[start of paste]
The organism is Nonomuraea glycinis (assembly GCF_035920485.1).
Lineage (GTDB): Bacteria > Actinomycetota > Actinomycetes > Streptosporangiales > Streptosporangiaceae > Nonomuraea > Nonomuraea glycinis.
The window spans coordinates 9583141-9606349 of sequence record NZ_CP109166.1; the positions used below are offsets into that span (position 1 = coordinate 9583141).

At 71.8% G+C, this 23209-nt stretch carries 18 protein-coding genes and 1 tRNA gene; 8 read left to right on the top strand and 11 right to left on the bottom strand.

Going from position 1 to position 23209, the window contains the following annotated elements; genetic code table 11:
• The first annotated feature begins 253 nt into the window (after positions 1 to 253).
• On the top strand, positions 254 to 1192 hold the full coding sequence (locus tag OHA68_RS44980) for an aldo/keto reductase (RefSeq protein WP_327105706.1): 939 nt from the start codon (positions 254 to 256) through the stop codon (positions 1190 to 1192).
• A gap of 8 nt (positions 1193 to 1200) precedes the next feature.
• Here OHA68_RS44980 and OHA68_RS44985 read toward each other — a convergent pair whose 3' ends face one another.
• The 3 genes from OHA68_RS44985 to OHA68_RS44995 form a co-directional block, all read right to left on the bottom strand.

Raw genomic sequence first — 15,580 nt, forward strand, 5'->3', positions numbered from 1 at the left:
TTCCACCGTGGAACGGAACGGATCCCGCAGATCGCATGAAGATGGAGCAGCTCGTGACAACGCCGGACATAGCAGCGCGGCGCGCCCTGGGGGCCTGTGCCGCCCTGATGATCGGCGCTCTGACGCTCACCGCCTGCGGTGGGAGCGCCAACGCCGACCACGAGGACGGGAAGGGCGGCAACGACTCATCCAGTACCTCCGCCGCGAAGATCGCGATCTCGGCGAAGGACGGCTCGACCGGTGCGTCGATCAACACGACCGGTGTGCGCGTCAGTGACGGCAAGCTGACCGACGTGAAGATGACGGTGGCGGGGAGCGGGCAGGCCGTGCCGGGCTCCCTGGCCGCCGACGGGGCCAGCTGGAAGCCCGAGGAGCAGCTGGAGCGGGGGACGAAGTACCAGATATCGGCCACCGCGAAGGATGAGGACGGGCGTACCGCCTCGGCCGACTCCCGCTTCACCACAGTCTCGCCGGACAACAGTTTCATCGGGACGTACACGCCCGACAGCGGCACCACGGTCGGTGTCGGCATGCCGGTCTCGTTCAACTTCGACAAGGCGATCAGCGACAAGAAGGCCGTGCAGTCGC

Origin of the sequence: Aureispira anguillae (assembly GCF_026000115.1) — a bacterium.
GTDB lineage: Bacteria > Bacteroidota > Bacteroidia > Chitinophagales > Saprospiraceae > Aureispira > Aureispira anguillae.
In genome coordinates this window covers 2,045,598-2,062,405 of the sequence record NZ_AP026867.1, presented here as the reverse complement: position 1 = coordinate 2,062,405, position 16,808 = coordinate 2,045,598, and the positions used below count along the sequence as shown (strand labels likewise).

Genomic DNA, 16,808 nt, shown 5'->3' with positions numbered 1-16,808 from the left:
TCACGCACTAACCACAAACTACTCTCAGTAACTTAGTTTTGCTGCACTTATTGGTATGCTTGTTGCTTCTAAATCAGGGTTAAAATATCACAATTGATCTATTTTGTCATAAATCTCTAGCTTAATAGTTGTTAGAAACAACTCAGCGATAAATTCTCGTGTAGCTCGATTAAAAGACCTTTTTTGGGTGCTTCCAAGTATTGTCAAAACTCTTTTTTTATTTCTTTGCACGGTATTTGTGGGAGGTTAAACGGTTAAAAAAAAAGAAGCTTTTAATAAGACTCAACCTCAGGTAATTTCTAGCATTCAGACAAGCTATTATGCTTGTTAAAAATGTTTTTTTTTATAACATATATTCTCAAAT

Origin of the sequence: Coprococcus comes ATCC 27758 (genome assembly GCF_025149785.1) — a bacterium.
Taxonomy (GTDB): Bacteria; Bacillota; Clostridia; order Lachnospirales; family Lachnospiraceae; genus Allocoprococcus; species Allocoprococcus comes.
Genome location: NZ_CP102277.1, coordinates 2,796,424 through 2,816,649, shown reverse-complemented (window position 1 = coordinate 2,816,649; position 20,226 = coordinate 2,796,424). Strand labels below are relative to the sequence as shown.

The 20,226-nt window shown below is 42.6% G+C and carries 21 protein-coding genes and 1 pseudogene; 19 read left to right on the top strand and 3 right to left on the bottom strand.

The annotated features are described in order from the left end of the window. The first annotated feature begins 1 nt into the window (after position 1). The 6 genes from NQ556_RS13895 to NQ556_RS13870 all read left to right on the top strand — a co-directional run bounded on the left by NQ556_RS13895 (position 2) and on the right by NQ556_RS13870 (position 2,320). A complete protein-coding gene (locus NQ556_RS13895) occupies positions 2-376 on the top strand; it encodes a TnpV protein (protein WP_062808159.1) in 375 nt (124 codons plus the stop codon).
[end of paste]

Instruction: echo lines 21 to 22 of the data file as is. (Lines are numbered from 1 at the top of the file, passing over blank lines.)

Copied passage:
The 20,226-nt window shown below is 42.6% G+C and carries 21 protein-coding genes and 1 pseudogene; 19 read left to right on the top strand and 3 right to left on the bottom strand.

The annotated features are described in order from the left end of the window. The first annotated feature begins 1 nt into the window (after position 1). The 6 genes from NQ556_RS13895 to NQ556_RS13870 all read left to right on the top strand — a co-directional run bounded on the left by NQ556_RS13895 (position 2) and on the right by NQ556_RS13870 (position 2,320). A complete protein-coding gene (locus NQ556_RS13895) occupies positions 2-376 on the top strand; it encodes a TnpV protein (protein WP_062808159.1) in 375 nt (124 codons plus the stop codon).